Alabama Supreme Court: Brand Drugmakers Can Be Held Liable for Generic-Drug Labeling

Alabama Supreme Court basically say since Mensing doesn’t allow generic to change label, then the Brand Name Mfg (Innovator) is responsible for label that misleads doctors.
This ruling by a conservative state court shows how even conservative jurists are not will to stand by and allow the mechanical, unfair ruling by the SCOTUS Majority in Mensing to eliminate altogether an injured patient’s  right to recover when a label is inadequate.  

Here is the conclusion which tells you all you need to know —


We answer the question as follows: Under Alabama law, a brand-name drug company may be held liable for fraud or misrepresentation (by misstatement or omission), based on statements it made in connection with the manufacture of a brand-name prescription drug, by a plaintiff claiming physical injury caused by a generic drug manufactured by a different company.  Unlike other consumer products, prescription drugs are highly regulated by the FDA.  Before a prescription drug may be sold to a consumer, a physician or other qualified health-care provider must write a prescription.  The United States Supreme Court in Wyeth v. Levine recognized that Congress did not preempt common-law tort suits, and it appears that the FDA traditionally regarded state law as a complementary form of drug regulation: The FDA has limited resources to monitor the 11,000 drugs on the market, and manufacturers have superior access to information about their drugs, especially in the postmarketing phase as new risks emerge; state-law tort suits uncover unknown drug hazards and provide incentives for drug manufacturers to disclose safety risks promptly and serve a distinct compensatory function that may motivate injured persons to come forward with information.  Wyeth v. Levine, 555 U.S. at 578-79.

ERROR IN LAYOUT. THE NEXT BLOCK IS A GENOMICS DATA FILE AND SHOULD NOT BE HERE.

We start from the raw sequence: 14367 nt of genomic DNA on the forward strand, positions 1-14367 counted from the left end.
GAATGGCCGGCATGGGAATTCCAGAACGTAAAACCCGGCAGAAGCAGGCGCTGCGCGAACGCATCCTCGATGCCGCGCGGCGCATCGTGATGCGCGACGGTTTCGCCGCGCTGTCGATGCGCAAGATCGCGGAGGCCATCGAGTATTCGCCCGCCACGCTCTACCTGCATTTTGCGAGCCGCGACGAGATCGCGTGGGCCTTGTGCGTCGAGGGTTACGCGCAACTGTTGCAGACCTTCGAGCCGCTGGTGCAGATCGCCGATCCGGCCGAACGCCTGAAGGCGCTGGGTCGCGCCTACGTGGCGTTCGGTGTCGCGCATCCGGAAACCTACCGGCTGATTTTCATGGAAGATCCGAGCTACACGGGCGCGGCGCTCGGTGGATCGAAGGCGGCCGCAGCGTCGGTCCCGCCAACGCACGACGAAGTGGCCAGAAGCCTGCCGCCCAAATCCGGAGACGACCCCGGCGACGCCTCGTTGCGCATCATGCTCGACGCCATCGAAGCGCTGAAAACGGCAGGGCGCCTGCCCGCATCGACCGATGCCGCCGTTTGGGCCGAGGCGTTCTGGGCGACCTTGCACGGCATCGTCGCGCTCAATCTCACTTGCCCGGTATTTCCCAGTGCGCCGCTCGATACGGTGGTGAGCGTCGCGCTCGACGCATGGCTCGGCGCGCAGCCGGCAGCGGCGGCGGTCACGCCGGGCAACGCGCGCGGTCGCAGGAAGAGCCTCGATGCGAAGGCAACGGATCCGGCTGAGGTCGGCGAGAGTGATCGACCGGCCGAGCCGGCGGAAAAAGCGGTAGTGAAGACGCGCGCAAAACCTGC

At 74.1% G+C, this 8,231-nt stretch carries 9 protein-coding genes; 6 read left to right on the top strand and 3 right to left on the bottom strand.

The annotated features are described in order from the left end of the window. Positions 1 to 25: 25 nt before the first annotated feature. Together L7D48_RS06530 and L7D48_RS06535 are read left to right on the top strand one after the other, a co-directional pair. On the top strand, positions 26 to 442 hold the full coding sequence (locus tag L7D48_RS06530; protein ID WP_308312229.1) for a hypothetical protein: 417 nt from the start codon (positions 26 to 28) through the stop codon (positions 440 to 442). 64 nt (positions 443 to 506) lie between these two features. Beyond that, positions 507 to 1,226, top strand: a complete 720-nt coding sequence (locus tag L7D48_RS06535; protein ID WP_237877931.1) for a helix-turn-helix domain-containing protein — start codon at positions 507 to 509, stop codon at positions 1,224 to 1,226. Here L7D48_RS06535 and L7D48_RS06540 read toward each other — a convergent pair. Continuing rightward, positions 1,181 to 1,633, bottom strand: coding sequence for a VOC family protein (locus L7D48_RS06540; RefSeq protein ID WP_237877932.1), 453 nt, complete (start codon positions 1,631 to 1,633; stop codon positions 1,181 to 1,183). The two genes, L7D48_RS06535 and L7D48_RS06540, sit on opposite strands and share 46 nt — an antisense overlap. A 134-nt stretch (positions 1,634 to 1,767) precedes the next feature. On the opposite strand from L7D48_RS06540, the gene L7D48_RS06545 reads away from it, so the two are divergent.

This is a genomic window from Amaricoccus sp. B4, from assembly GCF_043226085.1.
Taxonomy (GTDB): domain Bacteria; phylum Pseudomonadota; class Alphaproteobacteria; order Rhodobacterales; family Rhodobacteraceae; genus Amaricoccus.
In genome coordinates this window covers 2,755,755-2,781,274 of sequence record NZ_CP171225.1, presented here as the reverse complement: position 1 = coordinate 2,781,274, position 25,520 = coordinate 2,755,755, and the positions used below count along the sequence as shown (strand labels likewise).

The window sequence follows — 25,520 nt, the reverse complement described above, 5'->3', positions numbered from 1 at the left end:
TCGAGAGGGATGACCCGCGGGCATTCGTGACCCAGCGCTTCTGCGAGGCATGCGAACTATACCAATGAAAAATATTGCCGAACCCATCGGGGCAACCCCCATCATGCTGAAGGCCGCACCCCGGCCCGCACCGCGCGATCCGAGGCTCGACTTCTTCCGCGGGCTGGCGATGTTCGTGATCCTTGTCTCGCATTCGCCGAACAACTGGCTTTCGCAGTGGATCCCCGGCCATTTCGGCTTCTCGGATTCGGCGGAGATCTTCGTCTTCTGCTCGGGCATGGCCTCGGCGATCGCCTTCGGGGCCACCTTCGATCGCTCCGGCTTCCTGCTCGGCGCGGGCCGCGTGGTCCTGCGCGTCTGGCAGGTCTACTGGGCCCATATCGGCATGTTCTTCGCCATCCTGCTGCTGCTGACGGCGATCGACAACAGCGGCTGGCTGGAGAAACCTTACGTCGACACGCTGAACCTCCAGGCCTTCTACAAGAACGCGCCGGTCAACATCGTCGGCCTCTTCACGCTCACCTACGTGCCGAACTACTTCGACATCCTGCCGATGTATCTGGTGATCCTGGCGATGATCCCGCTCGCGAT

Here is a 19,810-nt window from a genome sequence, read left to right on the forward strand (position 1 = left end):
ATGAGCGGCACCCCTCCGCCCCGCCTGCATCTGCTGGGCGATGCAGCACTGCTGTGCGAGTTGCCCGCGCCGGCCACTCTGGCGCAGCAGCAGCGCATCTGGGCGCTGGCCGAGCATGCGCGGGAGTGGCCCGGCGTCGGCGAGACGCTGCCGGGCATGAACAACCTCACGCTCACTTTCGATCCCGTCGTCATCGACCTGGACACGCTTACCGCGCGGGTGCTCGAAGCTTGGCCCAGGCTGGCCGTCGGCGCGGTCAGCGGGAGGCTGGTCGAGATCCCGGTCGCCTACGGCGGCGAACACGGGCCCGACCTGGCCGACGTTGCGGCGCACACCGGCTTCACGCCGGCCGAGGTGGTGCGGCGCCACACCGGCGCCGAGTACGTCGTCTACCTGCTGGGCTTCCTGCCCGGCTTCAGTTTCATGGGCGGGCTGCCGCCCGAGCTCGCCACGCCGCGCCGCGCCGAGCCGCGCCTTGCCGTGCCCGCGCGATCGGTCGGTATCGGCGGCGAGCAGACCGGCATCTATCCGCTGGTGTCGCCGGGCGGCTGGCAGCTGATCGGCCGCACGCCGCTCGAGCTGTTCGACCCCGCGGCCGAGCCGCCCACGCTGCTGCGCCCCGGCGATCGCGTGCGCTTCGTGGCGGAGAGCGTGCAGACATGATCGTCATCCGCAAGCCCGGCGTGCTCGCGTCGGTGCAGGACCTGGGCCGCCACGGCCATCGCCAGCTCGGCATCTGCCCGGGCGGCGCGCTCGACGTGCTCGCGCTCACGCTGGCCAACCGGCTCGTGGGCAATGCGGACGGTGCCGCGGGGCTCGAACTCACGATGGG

FDA regulations provide that a generic-drug manufacturer’s labeling for a prescription drug must be exactly the same as the brand-name-drug manufacturer’s labeling.  The Supreme Court in PLIVA held that it would have been impossible for the generic-drug manufacturers to change their warning labels without violating the federal requirement that the warning on a generic drug must match the warning on the brand-name version, preempting failure-to-warn claims against generic manufacturers. 


In the context of inadequate warnings by the brand-name manufacturer placed on a prescription drug manufactured by a generic-drug manufacturer, it is not fundamentally unfair to hold the brand-name manufacturer liable for warnings on a product it did not produce because the manufacturing process is irrelevant to misrepresentation theories based, not on manufacturing defects in the product itself, but on information and warning deficiencies, when those alleged misrepresentations were drafted by the brand-name manufacturer and merely repeated by the generic manufacturer.